Trailhead is off Rt. 73 a few miles south of Keene Valley. The trailhead is almost directly opposite of Chapel Pond. Limited parking at the trailhead but additional parking at Chapel Pond across the street. Best to park at Chapel Pond so as to avoid parking on or near the road.
This route is the shortest and most direct trail to the summit of Giant. It's short, steep and very well marked/worn. More detailed information about the route (with pictures) can be found Here.
Entering the wood line at the trailhead, the register is only several yards away. After signing in, you move quite directly up a nice forested area using well designed switchbacks that moderate this otherwise brutally steep section. The trail is well marked with red (ATIS) markers. At about .7 miles, you will come to "Giant's Washbowl", a quaint little mountain pond along the trail.
From the Washbowl to 1.3 miles, the trail climbs steadily (no switchbacks here) through the woods. At 1.2 miles, you'll reach a nice ledge with great views, enjoy for a moment, but I suggest heading the .1 miles up to the next ledge that is actually the start of the summit ridge. It is much larger and one can venture off the trail, along the rocks for more seclusion.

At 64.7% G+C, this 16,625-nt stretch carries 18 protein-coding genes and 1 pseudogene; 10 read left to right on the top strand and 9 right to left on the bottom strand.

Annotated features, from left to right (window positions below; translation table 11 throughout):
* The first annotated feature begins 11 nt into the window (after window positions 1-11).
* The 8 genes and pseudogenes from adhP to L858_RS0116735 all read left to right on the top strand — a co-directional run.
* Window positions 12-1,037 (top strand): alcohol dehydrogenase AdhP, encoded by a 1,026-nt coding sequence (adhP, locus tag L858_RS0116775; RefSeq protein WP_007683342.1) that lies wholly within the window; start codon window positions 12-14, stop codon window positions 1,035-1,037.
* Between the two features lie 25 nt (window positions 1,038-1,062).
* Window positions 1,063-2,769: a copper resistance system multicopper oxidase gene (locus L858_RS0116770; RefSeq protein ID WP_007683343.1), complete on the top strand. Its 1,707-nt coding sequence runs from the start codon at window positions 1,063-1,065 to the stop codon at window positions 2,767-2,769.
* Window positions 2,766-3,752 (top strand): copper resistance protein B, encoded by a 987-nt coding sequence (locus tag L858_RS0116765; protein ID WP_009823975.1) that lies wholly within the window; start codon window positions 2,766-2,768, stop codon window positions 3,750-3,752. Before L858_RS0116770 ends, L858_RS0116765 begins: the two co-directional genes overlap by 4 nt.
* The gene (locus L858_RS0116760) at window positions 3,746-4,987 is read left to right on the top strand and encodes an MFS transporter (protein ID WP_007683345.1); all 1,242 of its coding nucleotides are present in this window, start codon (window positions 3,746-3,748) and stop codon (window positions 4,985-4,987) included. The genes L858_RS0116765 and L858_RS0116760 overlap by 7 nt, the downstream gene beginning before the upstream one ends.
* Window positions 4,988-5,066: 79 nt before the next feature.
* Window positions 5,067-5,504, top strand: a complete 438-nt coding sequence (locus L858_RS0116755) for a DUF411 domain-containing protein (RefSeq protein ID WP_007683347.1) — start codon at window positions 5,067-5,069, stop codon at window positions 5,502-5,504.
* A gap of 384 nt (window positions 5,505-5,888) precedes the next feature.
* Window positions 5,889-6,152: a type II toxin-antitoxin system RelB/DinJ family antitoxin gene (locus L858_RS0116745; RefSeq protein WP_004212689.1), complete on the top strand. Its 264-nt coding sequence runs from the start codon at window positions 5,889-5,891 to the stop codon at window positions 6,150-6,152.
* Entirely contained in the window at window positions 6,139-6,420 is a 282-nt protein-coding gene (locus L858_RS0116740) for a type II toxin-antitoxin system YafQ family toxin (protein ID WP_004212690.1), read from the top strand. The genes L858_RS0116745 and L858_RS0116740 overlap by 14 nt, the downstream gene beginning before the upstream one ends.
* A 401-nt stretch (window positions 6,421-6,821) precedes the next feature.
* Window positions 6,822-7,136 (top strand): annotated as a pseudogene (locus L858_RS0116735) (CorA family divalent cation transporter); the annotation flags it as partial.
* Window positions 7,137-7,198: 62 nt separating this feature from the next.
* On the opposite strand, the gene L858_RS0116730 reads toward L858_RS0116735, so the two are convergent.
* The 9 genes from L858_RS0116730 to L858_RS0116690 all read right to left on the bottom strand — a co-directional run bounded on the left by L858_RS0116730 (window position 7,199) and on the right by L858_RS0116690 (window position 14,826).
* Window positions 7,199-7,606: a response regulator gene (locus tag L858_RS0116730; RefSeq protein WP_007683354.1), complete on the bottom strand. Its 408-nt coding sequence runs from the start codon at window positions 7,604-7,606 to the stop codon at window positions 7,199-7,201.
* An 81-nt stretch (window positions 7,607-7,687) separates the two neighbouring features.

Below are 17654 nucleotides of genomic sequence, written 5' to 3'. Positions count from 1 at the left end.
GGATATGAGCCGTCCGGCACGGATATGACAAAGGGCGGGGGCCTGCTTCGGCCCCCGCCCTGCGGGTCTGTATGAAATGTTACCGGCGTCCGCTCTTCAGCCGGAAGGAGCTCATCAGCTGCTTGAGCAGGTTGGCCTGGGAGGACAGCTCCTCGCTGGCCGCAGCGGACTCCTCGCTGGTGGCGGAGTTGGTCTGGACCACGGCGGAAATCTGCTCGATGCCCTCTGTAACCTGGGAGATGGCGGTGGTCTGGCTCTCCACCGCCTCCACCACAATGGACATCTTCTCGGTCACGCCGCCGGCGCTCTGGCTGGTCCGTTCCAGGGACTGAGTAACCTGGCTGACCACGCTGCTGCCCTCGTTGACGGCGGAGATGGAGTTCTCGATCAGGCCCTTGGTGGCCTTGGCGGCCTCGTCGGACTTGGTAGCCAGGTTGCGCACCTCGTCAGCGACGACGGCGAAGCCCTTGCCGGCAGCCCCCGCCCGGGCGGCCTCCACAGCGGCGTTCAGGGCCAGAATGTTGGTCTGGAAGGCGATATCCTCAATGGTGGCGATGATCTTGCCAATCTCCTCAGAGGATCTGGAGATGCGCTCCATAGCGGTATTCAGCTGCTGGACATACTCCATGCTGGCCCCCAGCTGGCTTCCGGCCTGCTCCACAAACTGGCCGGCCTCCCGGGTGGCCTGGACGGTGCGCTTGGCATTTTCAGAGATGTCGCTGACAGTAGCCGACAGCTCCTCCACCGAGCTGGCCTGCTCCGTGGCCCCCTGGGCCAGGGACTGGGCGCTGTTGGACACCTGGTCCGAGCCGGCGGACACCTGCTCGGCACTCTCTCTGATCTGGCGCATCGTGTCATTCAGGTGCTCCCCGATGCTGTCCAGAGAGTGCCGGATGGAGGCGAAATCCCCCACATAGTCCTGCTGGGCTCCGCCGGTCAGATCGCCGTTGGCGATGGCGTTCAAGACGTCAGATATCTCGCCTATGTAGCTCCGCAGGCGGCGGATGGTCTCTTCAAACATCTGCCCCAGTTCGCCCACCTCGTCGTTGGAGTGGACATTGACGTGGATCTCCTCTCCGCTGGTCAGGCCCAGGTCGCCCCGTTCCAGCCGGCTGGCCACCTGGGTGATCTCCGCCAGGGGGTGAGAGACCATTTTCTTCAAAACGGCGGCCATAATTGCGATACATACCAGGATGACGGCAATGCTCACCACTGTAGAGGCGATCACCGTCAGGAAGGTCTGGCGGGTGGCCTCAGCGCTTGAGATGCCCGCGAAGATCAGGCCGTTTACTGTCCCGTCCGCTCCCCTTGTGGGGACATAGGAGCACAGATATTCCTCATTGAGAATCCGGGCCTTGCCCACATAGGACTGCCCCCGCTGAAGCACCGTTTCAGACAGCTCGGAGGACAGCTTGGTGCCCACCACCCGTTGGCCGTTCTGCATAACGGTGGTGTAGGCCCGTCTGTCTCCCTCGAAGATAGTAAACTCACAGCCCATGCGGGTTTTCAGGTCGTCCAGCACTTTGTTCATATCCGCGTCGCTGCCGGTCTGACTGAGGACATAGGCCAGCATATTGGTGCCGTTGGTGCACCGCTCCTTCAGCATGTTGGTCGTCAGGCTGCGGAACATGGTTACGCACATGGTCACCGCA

After resting (if you so choose) move onto the trail and begin the long climb up the summit ridge, much of which is steep. One saving grace is that at almost any time you choose to stop, you can turn around and enjoy a view. Much of this portion of the trail is over rock slabs that are easy on the feet and not prone to much sloppiness. At 2.2 miles the junction with Roaring Brook Trail is reached. The next .6 miles you continue up steeply to another trail junction (East trail to Rocky Peak).
Continue (straight ahead) on past the East Trail junction, the summit will be reached with another easy amble of .2 miles.
Hike totals: 6 miles round trip, ~3100 vertical gain
Traditional Day Pack with normal gear. Make sure to bring plenty of water as there are not many sources high up on the mountain and on a warm day, this is a thirst generating hike.
In Winter, and this hike is popular in winter, Snowshoes (With agressive crampons) are a must. Crampons may be helpful as rim ice can accumulate, particularly in the Deep Winter months. Many people bare boot it early in the winter, but that screws the trail up for others that follow later in the season on snowshoes.
If you have information about this route that doesn't pertain to any of the other sections, please add it here.